U.S. President Donald Trump on Dec. 4, in a series of Twitter posts, threatened to slap a range of import penalties on Chinese products if they did not make major changes in their economic relationship with the United States.
“President Xi and I want this deal to happen, and it probably will,” Trump wrote. “But if not remember, I am a Tariff man. When people or countries come in to raid the great wealth of our Nation, I want them to pay for the privilege of doing so. It will always be the best way to max out our economic power.”
….I am a Tariff Man. When people or countries come in to raid the great wealth of our Nation, I want them to pay for the privilege of doing so. It will always be the best way to max out our economic power. We are right now taking in $billions in Tariffs. MAKE AMERICA RICH AGAIN
— Donald J. Trump (@realDonaldTrump) December 4, 2018
He says tariffs “will always be the best way to max out our economic power.”
Trump held out the possibility of an extension of the 90-day trade truce with China but made clear he would revert to tariffs if the two sides could not resolve their differences.
“The negotiations with China have already started. Unless extended, they will end 90 days from the date of our wonderful and very warm dinner with President Xi in Argentina,” Trump said on Twitter.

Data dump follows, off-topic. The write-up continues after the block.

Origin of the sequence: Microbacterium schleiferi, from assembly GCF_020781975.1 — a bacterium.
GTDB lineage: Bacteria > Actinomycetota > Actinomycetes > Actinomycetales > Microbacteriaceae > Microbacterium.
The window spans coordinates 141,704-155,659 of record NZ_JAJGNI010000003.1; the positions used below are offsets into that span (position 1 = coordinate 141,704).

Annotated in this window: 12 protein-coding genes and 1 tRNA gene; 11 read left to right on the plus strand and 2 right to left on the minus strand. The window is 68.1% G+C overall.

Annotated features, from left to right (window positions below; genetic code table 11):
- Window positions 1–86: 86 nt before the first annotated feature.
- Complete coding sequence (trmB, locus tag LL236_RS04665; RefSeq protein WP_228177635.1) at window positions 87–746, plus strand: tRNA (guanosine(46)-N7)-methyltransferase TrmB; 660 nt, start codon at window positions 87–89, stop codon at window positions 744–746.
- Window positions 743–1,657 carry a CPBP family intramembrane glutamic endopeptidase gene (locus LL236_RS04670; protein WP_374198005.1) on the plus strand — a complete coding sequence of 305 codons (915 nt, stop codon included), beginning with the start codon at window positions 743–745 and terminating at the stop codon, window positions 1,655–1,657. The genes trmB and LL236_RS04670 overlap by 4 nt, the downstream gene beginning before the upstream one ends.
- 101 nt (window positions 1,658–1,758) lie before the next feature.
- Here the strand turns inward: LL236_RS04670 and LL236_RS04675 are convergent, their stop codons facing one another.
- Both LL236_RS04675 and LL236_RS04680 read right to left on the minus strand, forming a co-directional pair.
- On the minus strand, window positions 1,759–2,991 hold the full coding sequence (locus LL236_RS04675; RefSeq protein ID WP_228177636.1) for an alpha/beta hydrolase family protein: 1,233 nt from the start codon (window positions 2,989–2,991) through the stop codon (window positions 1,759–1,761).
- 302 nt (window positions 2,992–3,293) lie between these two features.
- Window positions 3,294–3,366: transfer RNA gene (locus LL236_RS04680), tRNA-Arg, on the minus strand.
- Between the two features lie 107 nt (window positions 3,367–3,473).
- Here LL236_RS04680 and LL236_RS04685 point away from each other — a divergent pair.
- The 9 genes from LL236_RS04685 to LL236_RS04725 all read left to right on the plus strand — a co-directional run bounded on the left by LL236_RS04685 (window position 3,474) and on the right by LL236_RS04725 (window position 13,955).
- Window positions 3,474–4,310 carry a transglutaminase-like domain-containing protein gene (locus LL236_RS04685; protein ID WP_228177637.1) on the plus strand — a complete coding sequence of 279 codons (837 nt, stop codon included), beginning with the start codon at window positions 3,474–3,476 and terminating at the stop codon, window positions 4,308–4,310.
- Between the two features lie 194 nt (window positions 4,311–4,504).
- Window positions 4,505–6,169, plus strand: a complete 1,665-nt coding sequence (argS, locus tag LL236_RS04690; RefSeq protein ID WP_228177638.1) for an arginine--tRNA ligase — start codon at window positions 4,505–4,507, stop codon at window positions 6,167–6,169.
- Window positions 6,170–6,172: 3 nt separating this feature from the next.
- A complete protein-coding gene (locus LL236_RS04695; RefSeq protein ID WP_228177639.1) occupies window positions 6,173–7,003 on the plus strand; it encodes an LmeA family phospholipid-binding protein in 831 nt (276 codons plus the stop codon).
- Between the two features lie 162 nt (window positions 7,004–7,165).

He continued to give a warning: “We are either going to have a REAL DEAL with China, or no deal at all – at which point we will be charging major Tariffs against Chinese product being shipped into the United States.”
We are either going to have a REAL DEAL with China, or no deal at all – at which point we will be charging major Tariffs against Chinese product being shipped into the United States. Ultimately, I believe, we will be making a deal – either now or into the future….
— Donald J. Trump (@realDonaldTrump) December 5, 2018
Trump and Xi on Saturday agreed to the ceasefire in a trade war that has seen the flow of hundreds of billions of dollars worth of goods between the world’s two largest economies disrupted by tariffs.
White House economic adviser Larry Kudlow said on Tuesday that a reduction in Chinese tariffs on U.S. cars and agricultural and energy commodities would be a “litmus test” for whether U.S.-China trade talks are on track to succeed.
The United States also expects China to promptly address structural issues including intellectual property theft and forced technology transfers, U.S. officials have said.
Trump has argued that China for decades has abused global trade rules to lure away U.S. jobs, steal U.S. intellectual property, subsidize its own companies, and strong-arm U.S. firms.
Many Democrats and Republicans, as well as global leaders, have agreed with Trump’s assessment, and he has taken an adversarial approach with Beijing, saying he believes this is the only way to force changes.
As part of the talks Saturday night, Trump agreed not to increase existing tariffs on Chinese goods or impose any new ones for 90 days, while talks took place.
Global investors, who had feared for months that a protracted trade war could hurt economic growth, seemed to cheer the cease-fire on Monday, but U.S. markets slid back on Tuesday as it became clear that there were few concrete commitments that came out of the discussions so far.
“Let the negotiations begin,” Trump wrote Tuesday. “MAKE AMERICA GREAT AGAIN!”
Source: AP, NDTV, The Epoch Times